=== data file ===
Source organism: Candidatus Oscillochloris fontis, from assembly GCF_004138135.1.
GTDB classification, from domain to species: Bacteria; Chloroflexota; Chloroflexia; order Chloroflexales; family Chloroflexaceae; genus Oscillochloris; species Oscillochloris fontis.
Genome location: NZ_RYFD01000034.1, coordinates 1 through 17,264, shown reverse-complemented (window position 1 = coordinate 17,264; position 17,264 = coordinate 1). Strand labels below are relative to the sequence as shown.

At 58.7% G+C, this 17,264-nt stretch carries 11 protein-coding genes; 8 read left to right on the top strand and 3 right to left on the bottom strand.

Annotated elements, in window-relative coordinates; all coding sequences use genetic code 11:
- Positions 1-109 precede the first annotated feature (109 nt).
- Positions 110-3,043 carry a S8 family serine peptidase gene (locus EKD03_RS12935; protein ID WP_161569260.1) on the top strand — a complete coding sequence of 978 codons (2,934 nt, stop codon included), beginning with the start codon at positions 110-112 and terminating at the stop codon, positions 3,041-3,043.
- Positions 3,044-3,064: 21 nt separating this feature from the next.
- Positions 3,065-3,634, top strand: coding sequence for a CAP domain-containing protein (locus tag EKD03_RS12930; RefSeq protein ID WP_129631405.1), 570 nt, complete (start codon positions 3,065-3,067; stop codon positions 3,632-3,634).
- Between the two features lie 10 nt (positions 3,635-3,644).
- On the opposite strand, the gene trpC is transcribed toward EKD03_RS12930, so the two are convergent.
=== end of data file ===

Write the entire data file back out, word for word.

Source organism: Candidatus Oscillochloris fontis, from assembly GCF_004138135.1.
GTDB classification, from domain to species: Bacteria; Chloroflexota; Chloroflexia; order Chloroflexales; family Chloroflexaceae; genus Oscillochloris; species Oscillochloris fontis.
Genome location: NZ_RYFD01000034.1, coordinates 1 through 17,264, shown reverse-complemented (window position 1 = coordinate 17,264; position 17,264 = coordinate 1). Strand labels below are relative to the sequence as shown.

At 58.7% G+C, this 17,264-nt stretch carries 11 protein-coding genes; 8 read left to right on the top strand and 3 right to left on the bottom strand.

Annotated elements, in window-relative coordinates; all coding sequences use genetic code 11:
- Positions 1-109 precede the first annotated feature (109 nt).
- Positions 110-3,043 carry a S8 family serine peptidase gene (locus EKD03_RS12935; protein ID WP_161569260.1) on the top strand — a complete coding sequence of 978 codons (2,934 nt, stop codon included), beginning with the start codon at positions 110-112 and terminating at the stop codon, positions 3,041-3,043.
- Positions 3,044-3,064: 21 nt separating this feature from the next.
- Positions 3,065-3,634, top strand: coding sequence for a CAP domain-containing protein (locus tag EKD03_RS12930; RefSeq protein ID WP_129631405.1), 570 nt, complete (start codon positions 3,065-3,067; stop codon positions 3,632-3,634).
- Between the two features lie 10 nt (positions 3,635-3,644).
- On the opposite strand, the gene trpC is transcribed toward EKD03_RS12930, so the two are convergent.